New Proudhon Library

P.-J. Proudhon, “The Miserere” (1845)

On ordinary Sundays, for about three-quarters of the year, the Miserere serves as the introit, or, as one might say, the entrance to the mass. The celebrant, before making the lustral sprinkling, a ceremony preserved from the pagan ritual (among the Jews the sprinkling was done with blood), intones the seventh verse, Asperges me; the choir finishes the antiphon, and all the people respond: Miserere. Neither of them know what they are saying: isn’t it time to teach them? […]

Working Translations

Auguste Beauchery, “Solution of the Problem of Certainty”

We would have liked to offer the reader a summary, however succinct, of the solution to the problem of certainty provided by M. Proudhon using the serial method; but this serious question—which offers to legitimize our knowledge in an absolute way, which claims nothing less than to demonstrate the certainty of our judgments, which has been declared unapproachable by philosophy, which has been attacked on all sides by the greatest geniuses who have elightened humanity, and which has been abandoned after having watched the most profound intelligences follow one after another in vain, for centuries, and die at the task—cannot be accepted as resolved in a quintessence. […]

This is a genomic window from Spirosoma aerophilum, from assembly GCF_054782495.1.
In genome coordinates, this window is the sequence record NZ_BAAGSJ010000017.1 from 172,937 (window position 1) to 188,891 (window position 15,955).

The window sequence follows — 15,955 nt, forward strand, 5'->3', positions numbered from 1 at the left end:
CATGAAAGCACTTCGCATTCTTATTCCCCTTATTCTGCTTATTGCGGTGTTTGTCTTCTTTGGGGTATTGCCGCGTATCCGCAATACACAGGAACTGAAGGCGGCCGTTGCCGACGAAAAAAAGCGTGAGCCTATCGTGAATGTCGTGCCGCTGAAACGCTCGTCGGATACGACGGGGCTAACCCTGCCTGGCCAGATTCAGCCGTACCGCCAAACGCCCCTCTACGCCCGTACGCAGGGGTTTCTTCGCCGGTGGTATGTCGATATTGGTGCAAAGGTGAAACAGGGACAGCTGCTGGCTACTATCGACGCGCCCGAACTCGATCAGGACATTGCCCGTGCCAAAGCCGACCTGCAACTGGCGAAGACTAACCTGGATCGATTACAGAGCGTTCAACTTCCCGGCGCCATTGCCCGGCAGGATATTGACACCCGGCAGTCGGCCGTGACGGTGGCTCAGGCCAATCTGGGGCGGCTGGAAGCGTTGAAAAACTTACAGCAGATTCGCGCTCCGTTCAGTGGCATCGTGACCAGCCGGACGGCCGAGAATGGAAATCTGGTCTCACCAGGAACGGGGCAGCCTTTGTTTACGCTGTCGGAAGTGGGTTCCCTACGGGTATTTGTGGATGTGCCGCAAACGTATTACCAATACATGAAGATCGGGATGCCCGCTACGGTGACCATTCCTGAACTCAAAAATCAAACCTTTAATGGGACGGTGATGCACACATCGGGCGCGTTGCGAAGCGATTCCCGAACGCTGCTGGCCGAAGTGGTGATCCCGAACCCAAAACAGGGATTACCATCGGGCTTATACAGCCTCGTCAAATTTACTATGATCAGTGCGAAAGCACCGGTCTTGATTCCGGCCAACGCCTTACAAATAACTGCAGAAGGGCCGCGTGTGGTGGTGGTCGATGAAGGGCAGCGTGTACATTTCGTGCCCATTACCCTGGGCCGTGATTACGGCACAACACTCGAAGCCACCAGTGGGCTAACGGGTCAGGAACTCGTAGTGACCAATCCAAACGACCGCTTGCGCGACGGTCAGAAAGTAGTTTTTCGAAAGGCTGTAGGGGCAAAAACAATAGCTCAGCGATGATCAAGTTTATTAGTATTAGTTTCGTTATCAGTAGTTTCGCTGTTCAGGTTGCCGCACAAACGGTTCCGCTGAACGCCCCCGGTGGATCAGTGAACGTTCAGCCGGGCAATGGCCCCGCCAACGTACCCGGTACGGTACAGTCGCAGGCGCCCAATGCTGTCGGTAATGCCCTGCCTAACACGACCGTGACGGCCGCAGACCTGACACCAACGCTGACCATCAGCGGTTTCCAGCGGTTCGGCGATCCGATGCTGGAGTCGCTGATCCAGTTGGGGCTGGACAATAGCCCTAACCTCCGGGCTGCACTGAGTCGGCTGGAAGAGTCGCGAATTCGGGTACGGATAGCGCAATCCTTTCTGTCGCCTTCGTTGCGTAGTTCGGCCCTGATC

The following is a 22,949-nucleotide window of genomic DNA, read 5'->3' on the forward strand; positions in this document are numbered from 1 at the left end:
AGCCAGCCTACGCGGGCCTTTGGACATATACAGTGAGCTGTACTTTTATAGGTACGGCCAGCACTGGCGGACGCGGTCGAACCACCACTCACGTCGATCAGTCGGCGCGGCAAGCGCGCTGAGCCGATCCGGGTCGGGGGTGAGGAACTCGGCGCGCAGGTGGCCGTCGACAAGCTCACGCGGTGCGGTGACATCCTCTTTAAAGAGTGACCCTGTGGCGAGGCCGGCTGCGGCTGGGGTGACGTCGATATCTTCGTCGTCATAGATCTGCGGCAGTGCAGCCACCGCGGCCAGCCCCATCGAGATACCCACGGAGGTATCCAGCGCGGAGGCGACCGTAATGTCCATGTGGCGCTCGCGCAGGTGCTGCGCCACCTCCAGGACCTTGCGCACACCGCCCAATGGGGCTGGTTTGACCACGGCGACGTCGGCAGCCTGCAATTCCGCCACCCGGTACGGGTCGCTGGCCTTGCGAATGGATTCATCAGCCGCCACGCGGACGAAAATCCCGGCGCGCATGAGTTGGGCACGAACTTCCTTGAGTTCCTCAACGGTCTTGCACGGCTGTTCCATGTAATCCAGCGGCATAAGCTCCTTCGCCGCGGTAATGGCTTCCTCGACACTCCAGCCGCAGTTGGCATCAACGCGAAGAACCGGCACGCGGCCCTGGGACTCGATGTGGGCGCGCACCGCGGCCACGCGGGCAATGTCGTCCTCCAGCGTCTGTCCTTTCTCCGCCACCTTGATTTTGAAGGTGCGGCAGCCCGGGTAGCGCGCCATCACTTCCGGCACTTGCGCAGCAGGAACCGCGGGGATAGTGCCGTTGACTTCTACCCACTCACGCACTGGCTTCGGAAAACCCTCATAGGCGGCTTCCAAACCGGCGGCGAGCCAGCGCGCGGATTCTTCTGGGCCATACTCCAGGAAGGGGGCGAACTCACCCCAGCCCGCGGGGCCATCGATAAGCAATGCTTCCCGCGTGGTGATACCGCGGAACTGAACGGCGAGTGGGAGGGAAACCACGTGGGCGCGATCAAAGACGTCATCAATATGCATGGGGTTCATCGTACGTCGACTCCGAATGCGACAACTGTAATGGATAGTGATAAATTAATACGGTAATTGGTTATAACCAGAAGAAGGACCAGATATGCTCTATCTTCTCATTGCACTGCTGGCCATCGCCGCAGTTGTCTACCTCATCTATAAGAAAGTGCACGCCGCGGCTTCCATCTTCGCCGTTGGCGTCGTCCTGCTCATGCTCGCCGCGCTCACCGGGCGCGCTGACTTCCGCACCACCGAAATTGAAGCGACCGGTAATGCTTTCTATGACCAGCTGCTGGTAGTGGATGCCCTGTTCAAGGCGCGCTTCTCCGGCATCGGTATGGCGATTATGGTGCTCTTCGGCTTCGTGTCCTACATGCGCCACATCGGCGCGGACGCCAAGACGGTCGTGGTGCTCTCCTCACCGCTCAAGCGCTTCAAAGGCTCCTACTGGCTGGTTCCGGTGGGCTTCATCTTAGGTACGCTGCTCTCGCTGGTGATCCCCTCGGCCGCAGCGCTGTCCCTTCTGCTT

Working Translations

E. Armand, “Scènes de Noel / Christmas Scenes” (1901)

A church or a temple. Light, many lights. Candles that illuminate vast crucifixes, or a Christmas tree laden with toys, a fir tree whose evergreen branches evoke the image of eternity. Organs whose sonic flights seem an echo of celestial hymns. Carols that remind us of those with which our mothers rocked us to sleep… Handsome gentlemen in frock coats, tight at the waist, with eight shining gleams; polished, pomaded, combed, varnished, tied. Beautiful, elegant, fragrant ladies, studded with jewels, real or fake, whose slightly raised skirts reveal an expensively shod foot at the end of a finely arched ankle… Good, honest families in their Sunday best, made respectable, troops of children whose happy faces the symbolic tree illuminates… Ease, comfort, joy!… all that is good. […]